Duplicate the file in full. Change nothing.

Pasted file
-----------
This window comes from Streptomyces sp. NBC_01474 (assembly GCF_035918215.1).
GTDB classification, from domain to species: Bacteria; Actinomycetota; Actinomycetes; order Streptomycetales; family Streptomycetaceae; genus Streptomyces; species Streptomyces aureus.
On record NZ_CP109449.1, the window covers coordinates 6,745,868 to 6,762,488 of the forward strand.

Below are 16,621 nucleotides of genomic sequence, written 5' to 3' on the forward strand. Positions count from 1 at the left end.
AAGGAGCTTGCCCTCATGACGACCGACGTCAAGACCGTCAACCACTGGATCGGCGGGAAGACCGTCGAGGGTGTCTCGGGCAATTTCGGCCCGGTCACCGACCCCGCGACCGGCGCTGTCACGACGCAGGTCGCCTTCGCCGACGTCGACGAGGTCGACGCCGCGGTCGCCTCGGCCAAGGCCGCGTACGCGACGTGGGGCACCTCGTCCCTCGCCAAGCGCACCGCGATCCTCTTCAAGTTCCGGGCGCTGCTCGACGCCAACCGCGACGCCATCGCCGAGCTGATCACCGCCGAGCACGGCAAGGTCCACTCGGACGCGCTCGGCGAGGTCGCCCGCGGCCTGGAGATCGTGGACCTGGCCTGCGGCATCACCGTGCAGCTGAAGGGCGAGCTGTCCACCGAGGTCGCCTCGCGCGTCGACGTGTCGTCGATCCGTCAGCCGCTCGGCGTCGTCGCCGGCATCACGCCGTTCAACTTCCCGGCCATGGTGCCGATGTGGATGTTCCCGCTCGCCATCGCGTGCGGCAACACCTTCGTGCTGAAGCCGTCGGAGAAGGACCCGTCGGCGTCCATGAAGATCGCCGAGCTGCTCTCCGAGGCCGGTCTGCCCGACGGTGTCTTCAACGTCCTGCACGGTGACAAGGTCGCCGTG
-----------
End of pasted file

This window comes from Streptomyces sp. NBC_01474 (assembly GCF_035918215.1).
GTDB classification, from domain to species: Bacteria; Actinomycetota; Actinomycetes; order Streptomycetales; family Streptomycetaceae; genus Streptomyces; species Streptomyces aureus.
On record NZ_CP109449.1, the window covers coordinates 6,745,868 to 6,762,488 of the forward strand.

Below are 16,621 nucleotides of genomic sequence, written 5' to 3' on the forward strand. Positions count from 1 at the left end.
AAGGAGCTTGCCCTCATGACGACCGACGTCAAGACCGTCAACCACTGGATCGGCGGGAAGACCGTCGAGGGTGTCTCGGGCAATTTCGGCCCGGTCACCGACCCCGCGACCGGCGCTGTCACGACGCAGGTCGCCTTCGCCGACGTCGACGAGGTCGACGCCGCGGTCGCCTCGGCCAAGGCCGCGTACGCGACGTGGGGCACCTCGTCCCTCGCCAAGCGCACCGCGATCCTCTTCAAGTTCCGGGCGCTGCTCGACGCCAACCGCGACGCCATCGCCGAGCTGATCACCGCCGAGCACGGCAAGGTCCACTCGGACGCGCTCGGCGAGGTCGCCCGCGGCCTGGAGATCGTGGACCTGGCCTGCGGCATCACCGTGCAGCTGAAGGGCGAGCTGTCCACCGAGGTCGCCTCGCGCGTCGACGTGTCGTCGATCCGTCAGCCGCTCGGCGTCGTCGCCGGCATCACGCCGTTCAACTTCCCGGCCATGGTGCCGATGTGGATGTTCCCGCTCGCCATCGCGTGCGGCAACACCTTCGTGCTGAAGCCGTCGGAGAAGGACCCGTCGGCGTCCATGAAGATCGCCGAGCTGCTCTCCGAGGCCGGTCTGCCCGACGGTGTCTTCAACGTCCTGCACGGTGACAAGGTCGCCGTG